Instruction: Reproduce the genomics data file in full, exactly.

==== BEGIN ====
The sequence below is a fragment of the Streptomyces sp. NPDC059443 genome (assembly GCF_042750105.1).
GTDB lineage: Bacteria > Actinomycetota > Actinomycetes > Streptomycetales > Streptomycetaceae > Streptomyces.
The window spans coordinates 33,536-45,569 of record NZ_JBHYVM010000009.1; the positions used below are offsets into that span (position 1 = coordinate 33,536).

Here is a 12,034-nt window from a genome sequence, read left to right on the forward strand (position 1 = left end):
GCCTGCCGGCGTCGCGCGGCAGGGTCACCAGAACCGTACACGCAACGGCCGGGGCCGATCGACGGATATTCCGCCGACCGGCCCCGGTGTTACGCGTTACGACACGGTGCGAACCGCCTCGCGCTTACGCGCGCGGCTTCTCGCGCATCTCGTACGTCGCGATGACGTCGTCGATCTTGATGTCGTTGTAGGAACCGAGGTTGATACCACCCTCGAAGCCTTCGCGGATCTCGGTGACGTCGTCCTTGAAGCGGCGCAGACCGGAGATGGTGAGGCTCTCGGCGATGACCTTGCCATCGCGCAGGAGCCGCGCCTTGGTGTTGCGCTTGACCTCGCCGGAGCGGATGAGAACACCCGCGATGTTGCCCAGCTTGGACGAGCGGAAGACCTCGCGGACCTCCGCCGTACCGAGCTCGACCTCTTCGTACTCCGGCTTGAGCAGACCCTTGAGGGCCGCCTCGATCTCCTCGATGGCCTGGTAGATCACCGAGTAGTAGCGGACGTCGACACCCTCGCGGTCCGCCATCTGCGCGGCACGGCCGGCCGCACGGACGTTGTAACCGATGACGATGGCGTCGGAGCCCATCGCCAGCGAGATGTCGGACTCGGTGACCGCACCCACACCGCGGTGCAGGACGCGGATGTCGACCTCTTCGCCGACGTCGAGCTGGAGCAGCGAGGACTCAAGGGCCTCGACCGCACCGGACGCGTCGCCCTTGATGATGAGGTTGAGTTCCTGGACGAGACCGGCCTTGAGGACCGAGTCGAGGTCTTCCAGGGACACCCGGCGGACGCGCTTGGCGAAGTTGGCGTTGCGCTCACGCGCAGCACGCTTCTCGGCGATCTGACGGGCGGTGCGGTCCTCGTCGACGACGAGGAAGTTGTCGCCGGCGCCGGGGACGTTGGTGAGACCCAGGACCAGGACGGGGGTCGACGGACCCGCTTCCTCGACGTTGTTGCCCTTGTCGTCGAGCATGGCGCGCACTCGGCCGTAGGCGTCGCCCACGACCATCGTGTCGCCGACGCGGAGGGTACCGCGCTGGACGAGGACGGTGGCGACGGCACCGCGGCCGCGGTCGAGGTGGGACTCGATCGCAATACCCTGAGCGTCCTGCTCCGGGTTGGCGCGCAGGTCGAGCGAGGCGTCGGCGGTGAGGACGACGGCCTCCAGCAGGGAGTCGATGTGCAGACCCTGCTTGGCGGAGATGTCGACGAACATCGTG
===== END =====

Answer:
The sequence below is a fragment of the Streptomyces sp. NPDC059443 genome (assembly GCF_042750105.1).
GTDB lineage: Bacteria > Actinomycetota > Actinomycetes > Streptomycetales > Streptomycetaceae > Streptomyces.
The window spans coordinates 33,536-45,569 of record NZ_JBHYVM010000009.1; the positions used below are offsets into that span (position 1 = coordinate 33,536).

Here is a 12,034-nt window from a genome sequence, read left to right on the forward strand (position 1 = left end):
GCCTGCCGGCGTCGCGCGGCAGGGTCACCAGAACCGTACACGCAACGGCCGGGGCCGATCGACGGATATTCCGCCGACCGGCCCCGGTGTTACGCGTTACGACACGGTGCGAACCGCCTCGCGCTTACGCGCGCGGCTTCTCGCGCATCTCGTACGTCGCGATGACGTCGTCGATCTTGATGTCGTTGTAGGAACCGAGGTTGATACCACCCTCGAAGCCTTCGCGGATCTCGGTGACGTCGTCCTTGAAGCGGCGCAGACCGGAGATGGTGAGGCTCTCGGCGATGACCTTGCCATCGCGCAGGAGCCGCGCCTTGGTGTTGCGCTTGACCTCGCCGGAGCGGATGAGAACACCCGCGATGTTGCCCAGCTTGGACGAGCGGAAGACCTCGCGGACCTCCGCCGTACCGAGCTCGACCTCTTCGTACTCCGGCTTGAGCAGACCCTTGAGGGCCGCCTCGATCTCCTCGATGGCCTGGTAGATCACCGAGTAGTAGCGGACGTCGACACCCTCGCGGTCCGCCATCTGCGCGGCACGGCCGGCCGCACGGACGTTGTAACCGATGACGATGGCGTCGGAGCCCATCGCCAGCGAGATGTCGGACTCGGTGACCGCACCCACACCGCGGTGCAGGACGCGGATGTCGACCTCTTCGCCGACGTCGAGCTGGAGCAGCGAGGACTCAAGGGCCTCGACCGCACCGGACGCGTCGCCCTTGATGATGAGGTTGAGTTCCTGGACGAGACCGGCCTTGAGGACCGAGTCGAGGTCTTCCAGGGACACCCGGCGGACGCGCTTGGCGAAGTTGGCGTTGCGCTCACGCGCAGCACGCTTCTCGGCGATCTGACGGGCGGTGCGGTCCTCGTCGACGACGAGGAAGTTGTCGCCGGCGCCGGGGACGTTGGTGAGACCCAGGACCAGGACGGGGGTCGACGGACCCGCTTCCTCGACGTTGTTGCCCTTGTCGTCGAGCATGGCGCGCACTCGGCCGTAGGCGTCGCCCACGACCATCGTGTCGCCGACGCGGAGGGTACCGCGCTGGACGAGGACGGTGGCGACGGCACCGCGGCCGCGGTCGAGGTGGGACTCGATCGCAATACCCTGAGCGTCCTGCTCCGGGTTGGCGCGCAGGTCGAGCGAGGCGTCGGCGGTGAGGACGACGGCCTCCAGCAGGGAGTCGATGTGCAGACCCTGCTTGGCGGAGATGTCGACGAACATCGTG